The books which makes up the Bible wasn't compiled together until hundreds of years later. So that means that Matthew, Mark, Luke, John, Acts, most of Paul's letters...were ALL originally independent accounts, which means that we have at least five DIFFERENT sources that are testifying to these things, all written during the life time of Jesus' followers.

This is the kind of stuff that historians drool over.

(27-03-2015 04:47 PM)SevenPatch Wrote:  If you’d like to share the reasons why you believe it to be true, be my guest or if you prefer, you can continue to waste time and dodge the problems you are faced with, we can do that too. I’m sure someone will find it amusing and if you don’t mind making a fool of yourself, so be it.

Laugh out loadLaugh out load some of these quotes from you people gives me quite the tickles.

(27-03-2015 04:47 PM)SevenPatch Wrote:  Starting from least influence to greatest influence
Egyptian resurrection myths: Osiris was murdered, he then descended into the underworld before being resurrected 3 days after his death according to Egyptian myth. This myth likely had the least influence on Christianity (if any at all) but it should be noted that ancient Roman and Greek historians had interest in studying the Egyptian myths and wrote about them, which would have made it easy for early Hebrew and Christian writers to be aware of the Egyptian myths (at least according to Greek and Roman writers). Horus, the son of Osiris was also the son of goddess Isis, who in the view of Roman and Greek culture was a virgin goddess due to her purity and beauty.

First off, the story you are telling of that particular Egyptian myth is just one version of many, and it isn't my job to determine the truth value of any of it. All religions have their origins, and each one is to be analyzed based on its own merits.

The religion of present day Egypt is now entirely Islamic, which means that once the Ancient Egyptian empire came to an end, so did the religion. This is unlike Israel and Judaism, which is just as Jewish today as it was during the days of Moses. To me, that counts for something.

Third, you said that it was in the view of the Romans and Greeks that Isis was a virgin, but Isaiah spoke of a virgin birth orchestrated by God (Isa 7:14) long before the Romans moved to the neighborhood, and Matt 1:23 parallels this virgin birth with the virgin birth of Jesus.


(27-03-2015 04:47 PM)SevenPatch Wrote:  Sumerian resurrection myths: Inanna (Ishtar) had descended into the underworld and before being killed was stripped naked. After being killed, she was placed on a hook or nail and a steak. After 3 days, Inanna (Ishtar) was brought back to life.

Not so fast, Charlie. According to the wiki story regarding Inanna...she was only TURNED into a corpse, and as you read the narrative, this doesn't necessarily imply that she was dead...because it later states that she was "revived", and while she was in the form of a corpse, others were tasked to "save" her. If she needed to be saved and was eventually revived, then she obviously wasn't dead in the first place.


(27-03-2015 04:47 PM)SevenPatch Wrote:  Greek resurrection myths: Dionysus was the son of a mortal woman (notably not mentioned as a virgin though) and the king of the Greek gods, Zeus.


(27-03-2015 04:47 PM)SevenPatch Wrote:  He is the god of the grape harvest and wine and the typical way to celebrate the harvest season starting in July/August is to drink wine and eat bread. The same imagery of wine and bread would be used in the Jesus story, although notably Jesus would turn water into wine which is seen by scholars as a way to one up Dionysus.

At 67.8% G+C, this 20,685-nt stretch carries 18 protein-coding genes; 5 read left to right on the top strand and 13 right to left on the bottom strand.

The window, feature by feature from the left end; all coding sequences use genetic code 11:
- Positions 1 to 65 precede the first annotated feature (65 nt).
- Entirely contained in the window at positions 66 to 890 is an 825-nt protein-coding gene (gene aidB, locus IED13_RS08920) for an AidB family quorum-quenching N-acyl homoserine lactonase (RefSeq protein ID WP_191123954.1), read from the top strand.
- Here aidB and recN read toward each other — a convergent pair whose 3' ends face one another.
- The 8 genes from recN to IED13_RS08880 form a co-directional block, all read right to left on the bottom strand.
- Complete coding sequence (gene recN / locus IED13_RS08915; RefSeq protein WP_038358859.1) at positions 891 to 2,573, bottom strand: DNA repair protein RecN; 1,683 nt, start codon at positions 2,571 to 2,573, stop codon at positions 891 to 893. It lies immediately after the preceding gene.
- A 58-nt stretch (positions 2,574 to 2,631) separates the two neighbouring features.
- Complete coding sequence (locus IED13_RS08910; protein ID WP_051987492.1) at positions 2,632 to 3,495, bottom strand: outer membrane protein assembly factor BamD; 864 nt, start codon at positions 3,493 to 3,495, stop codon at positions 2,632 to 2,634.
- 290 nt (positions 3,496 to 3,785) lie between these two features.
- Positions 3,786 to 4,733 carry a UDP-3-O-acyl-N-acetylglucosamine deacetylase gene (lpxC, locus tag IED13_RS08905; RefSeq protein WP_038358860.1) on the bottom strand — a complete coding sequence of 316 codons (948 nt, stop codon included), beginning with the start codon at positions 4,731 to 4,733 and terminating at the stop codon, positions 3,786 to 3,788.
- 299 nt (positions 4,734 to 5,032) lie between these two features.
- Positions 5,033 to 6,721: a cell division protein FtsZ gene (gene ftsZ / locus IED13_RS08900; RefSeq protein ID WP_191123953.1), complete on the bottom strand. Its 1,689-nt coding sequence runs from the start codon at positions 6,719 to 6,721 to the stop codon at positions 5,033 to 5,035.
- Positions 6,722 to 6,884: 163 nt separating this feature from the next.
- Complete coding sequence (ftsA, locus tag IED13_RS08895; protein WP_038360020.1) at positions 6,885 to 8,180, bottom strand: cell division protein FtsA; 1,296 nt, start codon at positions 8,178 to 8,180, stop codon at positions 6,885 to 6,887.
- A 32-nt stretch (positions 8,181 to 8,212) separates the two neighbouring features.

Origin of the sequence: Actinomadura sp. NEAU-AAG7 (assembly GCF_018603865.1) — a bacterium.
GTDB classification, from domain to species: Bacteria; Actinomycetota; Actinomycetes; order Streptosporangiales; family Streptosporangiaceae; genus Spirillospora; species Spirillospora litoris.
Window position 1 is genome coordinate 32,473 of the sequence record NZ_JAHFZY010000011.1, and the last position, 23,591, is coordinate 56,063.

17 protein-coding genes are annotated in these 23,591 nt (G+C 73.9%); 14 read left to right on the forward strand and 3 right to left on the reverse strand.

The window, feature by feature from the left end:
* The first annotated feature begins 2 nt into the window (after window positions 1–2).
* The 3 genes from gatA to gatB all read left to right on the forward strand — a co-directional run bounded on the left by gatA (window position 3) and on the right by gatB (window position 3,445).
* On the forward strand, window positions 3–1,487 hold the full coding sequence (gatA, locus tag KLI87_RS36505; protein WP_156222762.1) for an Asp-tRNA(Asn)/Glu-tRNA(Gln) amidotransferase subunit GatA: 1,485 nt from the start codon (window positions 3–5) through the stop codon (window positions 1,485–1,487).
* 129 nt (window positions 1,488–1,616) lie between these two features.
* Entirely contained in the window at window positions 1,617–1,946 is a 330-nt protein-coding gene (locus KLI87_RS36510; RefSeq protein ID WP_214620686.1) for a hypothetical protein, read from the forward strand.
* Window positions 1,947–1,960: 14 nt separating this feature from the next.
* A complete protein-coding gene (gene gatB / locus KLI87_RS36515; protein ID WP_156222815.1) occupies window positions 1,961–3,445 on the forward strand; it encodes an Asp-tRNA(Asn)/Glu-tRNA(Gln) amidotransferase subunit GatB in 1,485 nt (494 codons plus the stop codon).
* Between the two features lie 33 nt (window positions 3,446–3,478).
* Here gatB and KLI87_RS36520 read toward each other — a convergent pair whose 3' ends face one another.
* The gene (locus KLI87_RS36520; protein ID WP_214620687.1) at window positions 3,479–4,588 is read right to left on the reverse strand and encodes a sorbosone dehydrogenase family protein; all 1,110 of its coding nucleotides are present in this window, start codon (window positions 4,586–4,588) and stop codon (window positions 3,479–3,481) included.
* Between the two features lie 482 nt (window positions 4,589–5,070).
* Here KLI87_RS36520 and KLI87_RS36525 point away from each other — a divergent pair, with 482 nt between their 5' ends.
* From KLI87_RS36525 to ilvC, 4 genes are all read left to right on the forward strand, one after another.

This is laughable. Jesus turned water to wine at a wedding after people came to him and told him that they were out of wine Laugh out load That has absolutely nothing to do with a harvest season whatsoever. And there is no "bread" stuff mentioned in the account of Jesus turning water into wine...and when Jesus did use the term "bread", it was meant to be symbolic, such as "I am the bread of life, whoever comes to me will never be hungry again" (John 6:35), which again has absolutely NOTHING to do with seasonal harvests.

You trying to conflate the two is what we would call "reaching". Try again.


(27-03-2015 04:47 PM)SevenPatch Wrote:  Other similarities include the followers of both Dionysus and Jesus were persecuted and imprisoned, both Dionysus and Jesus were capable of descending into the underworld to rescue souls and fight demons, they both are capable of resurrecting the dead and both Dionysus and Jesus are questioned about their divinity.

This wiki summary notes the minor (emphasizing on "minor) and major differences between Dionysus and Jesus..

(27-03-2015 04:47 PM)SevenPatch Wrote:  Interestingly, there was a cult of Dionysus in the 3rd and 4th Century CE which had become strictly monotheistic meaning Dionysus was seen as the son of the creator god and this cult was primarily competing against Christianity.

If this cult originated 300-400 years AFTER Christ, then isn't it apparent who borrowed from who?

(27-03-2015 04:47 PM)SevenPatch Wrote:  Assyrian / Babylonian resurrection myths: Marduk/Bel/Ba’al was arrested in April and goes on trial where a Priest/Judge asks “What is his sin?” (similar to Pilate asking what evil Jesus had done)

Um, don't know what you are talking about here regarding Marduk/Bel/Ba'al, as I don't see any reference to an arrest being made in the wiki article .

But even with that being said, if someone is on trial, wouldn't it be common for the judge to ask "What did she/he do?" So you making this piss poor attempt to draw a parallel between two different accounts of men who were arrested and brought to trial, and the judge asking "what crime did he commit" is......reaching Laugh out load

(27-03-2015 04:47 PM)SevenPatch Wrote:  Ba’al is judged and sentenced to torture (scourging, just like Jesus) and death by being bound